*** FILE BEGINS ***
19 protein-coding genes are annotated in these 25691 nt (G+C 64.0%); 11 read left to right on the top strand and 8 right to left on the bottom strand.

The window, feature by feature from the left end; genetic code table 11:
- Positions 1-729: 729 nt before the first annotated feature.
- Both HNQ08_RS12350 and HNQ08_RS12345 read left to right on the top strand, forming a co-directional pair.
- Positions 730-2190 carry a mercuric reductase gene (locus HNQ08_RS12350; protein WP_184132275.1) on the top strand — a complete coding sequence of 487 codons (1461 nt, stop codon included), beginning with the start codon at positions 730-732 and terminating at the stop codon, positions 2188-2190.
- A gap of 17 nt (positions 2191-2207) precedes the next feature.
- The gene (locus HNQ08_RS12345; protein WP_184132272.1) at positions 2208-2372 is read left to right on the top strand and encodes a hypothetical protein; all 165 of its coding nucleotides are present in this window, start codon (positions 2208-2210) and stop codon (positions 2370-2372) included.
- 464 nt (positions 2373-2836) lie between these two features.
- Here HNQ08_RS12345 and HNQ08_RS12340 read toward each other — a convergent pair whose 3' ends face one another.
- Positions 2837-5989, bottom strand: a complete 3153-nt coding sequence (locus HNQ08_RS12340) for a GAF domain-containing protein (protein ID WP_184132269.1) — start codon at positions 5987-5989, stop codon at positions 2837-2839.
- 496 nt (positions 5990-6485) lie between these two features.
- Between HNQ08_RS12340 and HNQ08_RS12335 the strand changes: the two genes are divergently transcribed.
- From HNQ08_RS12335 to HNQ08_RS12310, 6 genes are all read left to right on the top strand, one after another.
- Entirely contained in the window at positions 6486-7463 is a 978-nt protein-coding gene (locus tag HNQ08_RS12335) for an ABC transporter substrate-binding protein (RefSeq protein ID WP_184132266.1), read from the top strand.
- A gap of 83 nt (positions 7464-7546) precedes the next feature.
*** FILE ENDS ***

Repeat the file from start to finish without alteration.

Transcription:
19 protein-coding genes are annotated in these 25691 nt (G+C 64.0%); 11 read left to right on the top strand and 8 right to left on the bottom strand.

The window, feature by feature from the left end; genetic code table 11:
- Positions 1-729: 729 nt before the first annotated feature.
- Both HNQ08_RS12350 and HNQ08_RS12345 read left to right on the top strand, forming a co-directional pair.
- Positions 730-2190 carry a mercuric reductase gene (locus HNQ08_RS12350; protein WP_184132275.1) on the top strand — a complete coding sequence of 487 codons (1461 nt, stop codon included), beginning with the start codon at positions 730-732 and terminating at the stop codon, positions 2188-2190.
- A gap of 17 nt (positions 2191-2207) precedes the next feature.
- The gene (locus HNQ08_RS12345; protein WP_184132272.1) at positions 2208-2372 is read left to right on the top strand and encodes a hypothetical protein; all 165 of its coding nucleotides are present in this window, start codon (positions 2208-2210) and stop codon (positions 2370-2372) included.
- 464 nt (positions 2373-2836) lie between these two features.
- Here HNQ08_RS12345 and HNQ08_RS12340 read toward each other — a convergent pair whose 3' ends face one another.
- Positions 2837-5989, bottom strand: a complete 3153-nt coding sequence (locus HNQ08_RS12340) for a GAF domain-containing protein (protein ID WP_184132269.1) — start codon at positions 5987-5989, stop codon at positions 2837-2839.
- 496 nt (positions 5990-6485) lie between these two features.
- Between HNQ08_RS12340 and HNQ08_RS12335 the strand changes: the two genes are divergently transcribed.
- From HNQ08_RS12335 to HNQ08_RS12310, 6 genes are all read left to right on the top strand, one after another.
- Entirely contained in the window at positions 6486-7463 is a 978-nt protein-coding gene (locus tag HNQ08_RS12335) for an ABC transporter substrate-binding protein (RefSeq protein ID WP_184132266.1), read from the top strand.
- A gap of 83 nt (positions 7464-7546) precedes the next feature.